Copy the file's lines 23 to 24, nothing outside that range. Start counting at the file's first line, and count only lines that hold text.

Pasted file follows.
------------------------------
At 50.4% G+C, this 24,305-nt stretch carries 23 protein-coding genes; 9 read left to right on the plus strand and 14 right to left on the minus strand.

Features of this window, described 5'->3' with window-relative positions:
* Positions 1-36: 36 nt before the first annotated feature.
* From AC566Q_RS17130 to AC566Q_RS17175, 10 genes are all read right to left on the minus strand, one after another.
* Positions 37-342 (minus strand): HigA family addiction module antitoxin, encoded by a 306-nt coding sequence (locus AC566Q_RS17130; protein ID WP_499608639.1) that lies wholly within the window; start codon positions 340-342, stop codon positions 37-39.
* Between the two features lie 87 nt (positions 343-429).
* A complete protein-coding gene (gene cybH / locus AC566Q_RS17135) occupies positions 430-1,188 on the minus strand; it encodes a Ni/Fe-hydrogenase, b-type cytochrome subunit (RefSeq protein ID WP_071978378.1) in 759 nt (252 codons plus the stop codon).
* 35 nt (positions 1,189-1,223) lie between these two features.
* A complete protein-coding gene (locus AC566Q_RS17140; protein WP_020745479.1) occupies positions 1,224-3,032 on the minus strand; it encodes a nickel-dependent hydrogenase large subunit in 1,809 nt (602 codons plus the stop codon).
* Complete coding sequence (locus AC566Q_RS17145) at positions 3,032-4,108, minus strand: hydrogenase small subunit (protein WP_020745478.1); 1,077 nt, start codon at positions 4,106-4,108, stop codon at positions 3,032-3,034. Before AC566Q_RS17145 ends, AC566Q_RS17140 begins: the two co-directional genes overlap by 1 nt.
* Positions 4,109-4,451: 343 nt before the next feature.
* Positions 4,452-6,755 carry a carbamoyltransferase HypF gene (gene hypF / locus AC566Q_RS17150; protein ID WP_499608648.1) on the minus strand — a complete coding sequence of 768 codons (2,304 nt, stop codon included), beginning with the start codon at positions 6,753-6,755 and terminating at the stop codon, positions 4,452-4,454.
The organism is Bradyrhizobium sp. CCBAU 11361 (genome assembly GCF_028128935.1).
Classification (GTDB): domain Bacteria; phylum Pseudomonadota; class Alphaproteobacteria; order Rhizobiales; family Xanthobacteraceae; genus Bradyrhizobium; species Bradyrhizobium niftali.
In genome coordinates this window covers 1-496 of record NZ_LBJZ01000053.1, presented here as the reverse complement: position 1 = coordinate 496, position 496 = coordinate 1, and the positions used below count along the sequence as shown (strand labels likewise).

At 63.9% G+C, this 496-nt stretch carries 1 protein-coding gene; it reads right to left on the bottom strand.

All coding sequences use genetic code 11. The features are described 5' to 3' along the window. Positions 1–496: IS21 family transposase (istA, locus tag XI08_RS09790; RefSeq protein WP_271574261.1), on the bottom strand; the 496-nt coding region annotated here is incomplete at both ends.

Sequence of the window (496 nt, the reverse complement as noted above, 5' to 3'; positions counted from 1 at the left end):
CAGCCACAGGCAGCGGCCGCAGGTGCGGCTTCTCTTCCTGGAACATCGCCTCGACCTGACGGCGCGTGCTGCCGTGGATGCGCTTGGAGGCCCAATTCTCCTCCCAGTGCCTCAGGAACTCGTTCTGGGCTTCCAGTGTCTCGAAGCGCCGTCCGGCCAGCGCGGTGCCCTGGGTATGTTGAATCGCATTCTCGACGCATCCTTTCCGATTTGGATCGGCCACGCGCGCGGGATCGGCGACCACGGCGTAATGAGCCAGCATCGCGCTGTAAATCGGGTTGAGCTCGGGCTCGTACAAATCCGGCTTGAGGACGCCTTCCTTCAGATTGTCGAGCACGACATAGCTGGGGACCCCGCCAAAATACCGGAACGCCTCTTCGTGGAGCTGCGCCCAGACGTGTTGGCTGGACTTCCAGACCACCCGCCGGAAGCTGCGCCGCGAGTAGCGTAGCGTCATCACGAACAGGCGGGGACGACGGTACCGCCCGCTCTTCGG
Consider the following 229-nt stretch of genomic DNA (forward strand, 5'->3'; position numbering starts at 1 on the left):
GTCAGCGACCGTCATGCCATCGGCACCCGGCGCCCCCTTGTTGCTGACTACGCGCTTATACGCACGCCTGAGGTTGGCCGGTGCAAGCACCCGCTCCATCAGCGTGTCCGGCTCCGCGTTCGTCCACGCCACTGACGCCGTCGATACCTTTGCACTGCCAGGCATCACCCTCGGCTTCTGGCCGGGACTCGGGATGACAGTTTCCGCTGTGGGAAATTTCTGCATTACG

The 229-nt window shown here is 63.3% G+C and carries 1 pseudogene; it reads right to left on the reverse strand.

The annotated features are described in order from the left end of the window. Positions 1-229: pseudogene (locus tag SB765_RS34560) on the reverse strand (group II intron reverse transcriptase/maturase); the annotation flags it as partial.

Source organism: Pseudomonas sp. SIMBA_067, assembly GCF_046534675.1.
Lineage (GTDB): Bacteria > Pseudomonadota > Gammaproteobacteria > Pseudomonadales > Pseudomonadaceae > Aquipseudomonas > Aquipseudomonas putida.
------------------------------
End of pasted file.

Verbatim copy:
The annotated features are described in order from the left end of the window. Positions 1-229: pseudogene (locus tag SB765_RS34560) on the reverse strand (group II intron reverse transcriptase/maturase); the annotation flags it as partial.

Source organism: Pseudomonas sp. SIMBA_067, assembly GCF_046534675.1.